IMCOM-E director outlines service culture initiative at town hall
Soldiers learn about the Total Army Sponsorship Program at U.S. Army Garrison Wiesbaden's Total Army Sponsorship Program Rodeo Feb. 10. Installation Management Command Europe Director Michael Formica outlined the Service Culture Initiative, of which ... (Photo Credit: U.S. Army) VIEW ORIGINAL

WIESBADEN, Germany -- The director of Installation Management Command-Europe laid out plans to institute an IMCOM-wide service culture initiative at garrisons during a recent visit here.

"The only reason Installation Management Command exists is to support garrisons -- you, so that you can perform the critical mission of supporting this community," Michael Formica told personnel during a workforce town hall May 5, 2017 at U.S. Army Garrison Wiesbaden.

Garrisons will focus on four areas for the new initiative: Sponsorship and onboarding, a recognition program, branding, and leader development and training.

"It's a culture of service excellence … and like all things, it requires training and education to build a culture," Formica said. "The first step is to ensure that everybody who is new to the organization is brought on board with an understanding of the criticality of being focused on the customer, so that in the process, we are preparing them so that they are able to perform their duties with confidence."

He went on to stress the importance of garrison personnel continually observing how well they are doing and recognizing those who go above and beyond.

"This is very important because you are incentivizing people and recognizing people for doing what we expect them to do to take care of the customer," he said.

Branding is what helps make sure we all have a common understanding of who we are and what we're here for, he said. Part of IMCOM's branding is its distinctive badge as well as its new and improved slogan, "We are the Army's home, serving the rugged professional," which Lt. Gen. Kenneth R. Dahl, IMCOM commander, explained in an IMCOM video message in February.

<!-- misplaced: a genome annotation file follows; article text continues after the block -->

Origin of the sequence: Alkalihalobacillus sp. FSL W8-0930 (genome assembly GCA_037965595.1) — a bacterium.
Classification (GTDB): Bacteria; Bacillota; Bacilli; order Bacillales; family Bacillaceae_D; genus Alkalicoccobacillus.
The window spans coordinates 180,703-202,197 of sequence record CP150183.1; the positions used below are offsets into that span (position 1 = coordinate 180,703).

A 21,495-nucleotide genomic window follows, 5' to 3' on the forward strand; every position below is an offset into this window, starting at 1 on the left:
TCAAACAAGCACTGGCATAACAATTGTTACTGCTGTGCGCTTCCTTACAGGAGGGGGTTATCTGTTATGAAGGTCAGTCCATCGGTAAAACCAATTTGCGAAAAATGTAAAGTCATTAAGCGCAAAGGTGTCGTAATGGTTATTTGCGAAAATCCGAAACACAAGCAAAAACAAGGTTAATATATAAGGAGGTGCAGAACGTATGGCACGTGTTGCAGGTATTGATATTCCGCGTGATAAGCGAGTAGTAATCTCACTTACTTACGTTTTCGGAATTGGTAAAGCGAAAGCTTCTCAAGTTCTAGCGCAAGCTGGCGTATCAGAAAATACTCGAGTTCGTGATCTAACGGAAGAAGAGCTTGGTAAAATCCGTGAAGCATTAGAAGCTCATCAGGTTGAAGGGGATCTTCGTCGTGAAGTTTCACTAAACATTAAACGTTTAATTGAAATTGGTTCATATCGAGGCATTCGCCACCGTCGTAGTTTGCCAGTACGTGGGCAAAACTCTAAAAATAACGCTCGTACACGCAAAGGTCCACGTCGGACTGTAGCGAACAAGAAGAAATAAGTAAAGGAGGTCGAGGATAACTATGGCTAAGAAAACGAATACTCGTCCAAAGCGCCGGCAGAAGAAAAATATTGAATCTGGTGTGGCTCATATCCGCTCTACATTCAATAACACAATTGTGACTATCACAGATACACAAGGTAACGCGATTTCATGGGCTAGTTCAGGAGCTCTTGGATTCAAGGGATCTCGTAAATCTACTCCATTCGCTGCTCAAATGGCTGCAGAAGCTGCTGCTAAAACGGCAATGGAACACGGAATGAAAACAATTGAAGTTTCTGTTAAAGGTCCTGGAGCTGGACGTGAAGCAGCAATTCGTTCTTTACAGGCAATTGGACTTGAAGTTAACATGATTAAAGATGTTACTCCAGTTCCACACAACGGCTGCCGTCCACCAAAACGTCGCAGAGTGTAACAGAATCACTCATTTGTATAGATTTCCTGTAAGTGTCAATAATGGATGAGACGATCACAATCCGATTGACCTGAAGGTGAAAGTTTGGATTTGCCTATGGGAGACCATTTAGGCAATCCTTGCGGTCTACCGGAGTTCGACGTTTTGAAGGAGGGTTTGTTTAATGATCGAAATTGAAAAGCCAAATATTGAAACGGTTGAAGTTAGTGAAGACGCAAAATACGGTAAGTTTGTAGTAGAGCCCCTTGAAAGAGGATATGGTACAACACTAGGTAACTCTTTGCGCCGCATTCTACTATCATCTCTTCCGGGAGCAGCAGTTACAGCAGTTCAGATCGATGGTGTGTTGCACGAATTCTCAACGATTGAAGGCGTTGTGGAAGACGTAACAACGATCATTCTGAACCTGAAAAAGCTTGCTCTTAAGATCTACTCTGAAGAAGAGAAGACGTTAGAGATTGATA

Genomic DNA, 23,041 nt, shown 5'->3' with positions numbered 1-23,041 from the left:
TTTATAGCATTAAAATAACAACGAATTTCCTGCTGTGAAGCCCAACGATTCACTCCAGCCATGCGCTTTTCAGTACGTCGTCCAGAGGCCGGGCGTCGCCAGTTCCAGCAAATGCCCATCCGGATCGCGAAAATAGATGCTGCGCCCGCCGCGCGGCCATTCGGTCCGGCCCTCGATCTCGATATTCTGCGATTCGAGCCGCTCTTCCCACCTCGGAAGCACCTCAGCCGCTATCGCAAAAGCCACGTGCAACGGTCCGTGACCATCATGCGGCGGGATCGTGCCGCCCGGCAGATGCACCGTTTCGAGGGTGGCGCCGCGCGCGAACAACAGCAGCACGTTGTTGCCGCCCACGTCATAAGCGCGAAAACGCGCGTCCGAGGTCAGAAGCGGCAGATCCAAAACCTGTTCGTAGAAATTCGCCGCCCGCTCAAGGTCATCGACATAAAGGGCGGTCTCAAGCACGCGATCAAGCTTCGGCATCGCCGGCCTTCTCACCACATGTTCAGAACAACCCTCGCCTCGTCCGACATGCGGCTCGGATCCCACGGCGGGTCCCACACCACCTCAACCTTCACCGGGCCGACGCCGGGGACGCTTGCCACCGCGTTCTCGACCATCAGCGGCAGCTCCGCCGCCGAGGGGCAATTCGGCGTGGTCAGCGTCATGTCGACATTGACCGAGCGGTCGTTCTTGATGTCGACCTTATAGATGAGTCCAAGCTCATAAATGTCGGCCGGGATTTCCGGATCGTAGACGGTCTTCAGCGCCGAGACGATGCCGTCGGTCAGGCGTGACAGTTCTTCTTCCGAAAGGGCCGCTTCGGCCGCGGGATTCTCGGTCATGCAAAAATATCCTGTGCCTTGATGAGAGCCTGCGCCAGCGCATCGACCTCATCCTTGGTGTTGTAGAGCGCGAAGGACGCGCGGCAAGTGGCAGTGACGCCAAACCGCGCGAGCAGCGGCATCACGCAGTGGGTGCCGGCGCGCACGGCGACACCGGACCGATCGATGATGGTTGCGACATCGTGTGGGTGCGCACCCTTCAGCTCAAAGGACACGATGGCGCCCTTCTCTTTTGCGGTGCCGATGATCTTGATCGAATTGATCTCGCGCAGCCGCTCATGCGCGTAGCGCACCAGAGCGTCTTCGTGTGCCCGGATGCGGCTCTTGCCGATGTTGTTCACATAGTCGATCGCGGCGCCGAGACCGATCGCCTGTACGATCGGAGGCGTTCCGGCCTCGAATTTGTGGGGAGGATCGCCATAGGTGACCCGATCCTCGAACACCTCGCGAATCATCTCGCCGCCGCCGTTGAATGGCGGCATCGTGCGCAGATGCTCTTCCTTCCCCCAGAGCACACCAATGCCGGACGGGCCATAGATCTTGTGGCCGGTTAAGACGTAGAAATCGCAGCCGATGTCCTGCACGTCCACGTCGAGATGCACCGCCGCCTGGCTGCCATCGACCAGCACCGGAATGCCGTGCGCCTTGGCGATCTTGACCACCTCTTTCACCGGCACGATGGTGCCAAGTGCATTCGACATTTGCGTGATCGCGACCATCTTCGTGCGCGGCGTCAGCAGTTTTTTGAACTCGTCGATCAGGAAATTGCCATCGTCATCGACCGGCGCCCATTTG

"We are the Army's home and we do touch the whole Army every single day," Dahl said. The added tagline is a reminder that we run our installations in support of mission commanders--people who must be ready to deploy combat power, fight and win, he said. In order for people to succeed in that environment, they need to be able to survive under austere, Spartan, conditions. "So we need them to see themselves as rugged," he said.

The words apply similarly to Family members, he said, who will likely spend months at a time without their Soldier. "Our families need to be self-reliant."

Understanding why we do what we do, knowing who we are and recognizing people for superior performance is three-fourths of the equation, Formica said.

"The last part is the part than enables us all across Europe and across the world to do it well and to the same standard, and that is the professional development, the training and the education."

The training will be done in three phases, he said, the first being "train the trainer," whereby experts go to San Antonio, Texas and train those who will train the rest of us to a common standard. The second phase is the training of leaders, and the final phase is to complete training of all Army professionals at every garrison.

"This training … will teach us how to communicate better, how to recognize when people are frustrated and then some techniques for how to make them happy -- and if we can't meet their needs, to be able to appropriately explain to them why not, in a professional manner, in which they recognize you're doing the best that you can," he said.

"So I ask you all to enthusiastically embrace this new approach over the next four months or so and I look forward -- when I come here back in October or November, and we do this again -- to hearing from you how well this has worked to improve this great garrison."